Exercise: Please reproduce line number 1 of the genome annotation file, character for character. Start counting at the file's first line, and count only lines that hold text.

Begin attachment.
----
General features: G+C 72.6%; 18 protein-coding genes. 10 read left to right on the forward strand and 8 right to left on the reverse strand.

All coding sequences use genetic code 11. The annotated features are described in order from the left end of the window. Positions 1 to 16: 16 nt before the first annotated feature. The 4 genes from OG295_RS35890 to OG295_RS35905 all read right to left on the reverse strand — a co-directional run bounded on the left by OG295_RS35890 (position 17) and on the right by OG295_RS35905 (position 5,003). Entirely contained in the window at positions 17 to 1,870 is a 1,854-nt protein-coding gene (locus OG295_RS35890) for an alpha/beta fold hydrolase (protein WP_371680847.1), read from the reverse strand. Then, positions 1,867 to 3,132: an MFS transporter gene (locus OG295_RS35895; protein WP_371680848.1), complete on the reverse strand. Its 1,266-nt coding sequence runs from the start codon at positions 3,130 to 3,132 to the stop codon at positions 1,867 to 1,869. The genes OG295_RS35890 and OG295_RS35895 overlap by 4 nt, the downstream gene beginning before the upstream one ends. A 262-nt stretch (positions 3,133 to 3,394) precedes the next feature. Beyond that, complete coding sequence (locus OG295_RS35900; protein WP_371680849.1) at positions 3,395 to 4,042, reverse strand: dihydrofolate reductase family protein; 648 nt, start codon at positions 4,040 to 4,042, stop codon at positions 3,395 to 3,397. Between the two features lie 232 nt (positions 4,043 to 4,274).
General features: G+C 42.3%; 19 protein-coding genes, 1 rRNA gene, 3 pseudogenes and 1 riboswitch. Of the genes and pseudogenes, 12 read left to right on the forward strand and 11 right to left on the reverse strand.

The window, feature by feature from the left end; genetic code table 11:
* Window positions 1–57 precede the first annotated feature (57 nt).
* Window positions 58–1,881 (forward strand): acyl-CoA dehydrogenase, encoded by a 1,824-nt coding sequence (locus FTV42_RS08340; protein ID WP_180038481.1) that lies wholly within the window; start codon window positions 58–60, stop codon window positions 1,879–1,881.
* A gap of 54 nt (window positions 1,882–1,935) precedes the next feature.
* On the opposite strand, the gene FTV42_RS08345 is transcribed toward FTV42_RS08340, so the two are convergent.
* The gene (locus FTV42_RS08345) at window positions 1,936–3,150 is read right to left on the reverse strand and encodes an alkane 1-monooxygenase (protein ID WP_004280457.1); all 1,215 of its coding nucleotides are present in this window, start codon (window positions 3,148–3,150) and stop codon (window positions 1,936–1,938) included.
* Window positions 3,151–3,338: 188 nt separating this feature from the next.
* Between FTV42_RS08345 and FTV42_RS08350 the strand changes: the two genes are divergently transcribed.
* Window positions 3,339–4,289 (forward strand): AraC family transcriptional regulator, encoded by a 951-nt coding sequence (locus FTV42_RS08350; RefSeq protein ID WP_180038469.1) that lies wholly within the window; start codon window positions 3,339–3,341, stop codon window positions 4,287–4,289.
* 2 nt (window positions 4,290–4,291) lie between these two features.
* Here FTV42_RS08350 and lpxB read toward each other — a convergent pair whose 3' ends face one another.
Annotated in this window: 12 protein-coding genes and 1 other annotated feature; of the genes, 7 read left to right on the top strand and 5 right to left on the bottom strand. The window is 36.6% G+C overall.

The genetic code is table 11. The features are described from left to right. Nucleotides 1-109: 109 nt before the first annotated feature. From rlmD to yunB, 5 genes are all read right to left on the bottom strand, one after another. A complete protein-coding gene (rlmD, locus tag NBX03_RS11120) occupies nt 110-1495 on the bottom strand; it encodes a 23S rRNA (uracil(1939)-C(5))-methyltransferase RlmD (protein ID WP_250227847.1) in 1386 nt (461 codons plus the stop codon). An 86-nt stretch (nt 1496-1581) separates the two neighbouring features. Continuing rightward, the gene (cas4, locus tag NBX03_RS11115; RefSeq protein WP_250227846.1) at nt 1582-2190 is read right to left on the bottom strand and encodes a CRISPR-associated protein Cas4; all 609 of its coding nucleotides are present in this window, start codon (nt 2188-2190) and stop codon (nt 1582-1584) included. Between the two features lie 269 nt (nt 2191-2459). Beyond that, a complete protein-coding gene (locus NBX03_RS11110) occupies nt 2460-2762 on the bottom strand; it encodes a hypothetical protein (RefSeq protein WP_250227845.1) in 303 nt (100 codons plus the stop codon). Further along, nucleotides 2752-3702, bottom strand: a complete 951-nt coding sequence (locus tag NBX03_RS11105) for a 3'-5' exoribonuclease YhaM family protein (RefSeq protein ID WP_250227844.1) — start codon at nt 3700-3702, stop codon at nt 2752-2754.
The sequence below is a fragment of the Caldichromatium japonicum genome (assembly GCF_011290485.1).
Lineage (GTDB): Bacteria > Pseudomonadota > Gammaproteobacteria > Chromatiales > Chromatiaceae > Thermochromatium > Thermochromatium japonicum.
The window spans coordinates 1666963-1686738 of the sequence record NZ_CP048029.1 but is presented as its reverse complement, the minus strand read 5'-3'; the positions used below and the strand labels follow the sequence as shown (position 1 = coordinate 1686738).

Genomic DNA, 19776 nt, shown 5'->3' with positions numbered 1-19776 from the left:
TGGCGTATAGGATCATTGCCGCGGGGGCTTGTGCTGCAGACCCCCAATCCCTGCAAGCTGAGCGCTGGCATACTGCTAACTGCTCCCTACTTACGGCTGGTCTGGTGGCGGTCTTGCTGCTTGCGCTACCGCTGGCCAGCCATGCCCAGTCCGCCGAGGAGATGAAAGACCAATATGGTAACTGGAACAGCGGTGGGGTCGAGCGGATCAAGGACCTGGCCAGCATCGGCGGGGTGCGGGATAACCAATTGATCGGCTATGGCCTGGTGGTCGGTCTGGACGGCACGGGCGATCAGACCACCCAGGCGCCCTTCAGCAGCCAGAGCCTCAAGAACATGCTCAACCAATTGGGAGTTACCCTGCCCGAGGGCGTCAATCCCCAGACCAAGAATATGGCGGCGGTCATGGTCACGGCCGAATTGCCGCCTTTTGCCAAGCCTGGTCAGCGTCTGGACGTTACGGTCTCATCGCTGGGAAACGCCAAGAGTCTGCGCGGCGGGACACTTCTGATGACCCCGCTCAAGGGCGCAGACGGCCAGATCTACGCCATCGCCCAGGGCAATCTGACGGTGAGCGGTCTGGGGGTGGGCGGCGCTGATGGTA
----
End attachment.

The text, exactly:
General features: G+C 72.6%; 18 protein-coding genes. 10 read left to right on the forward strand and 8 right to left on the reverse strand.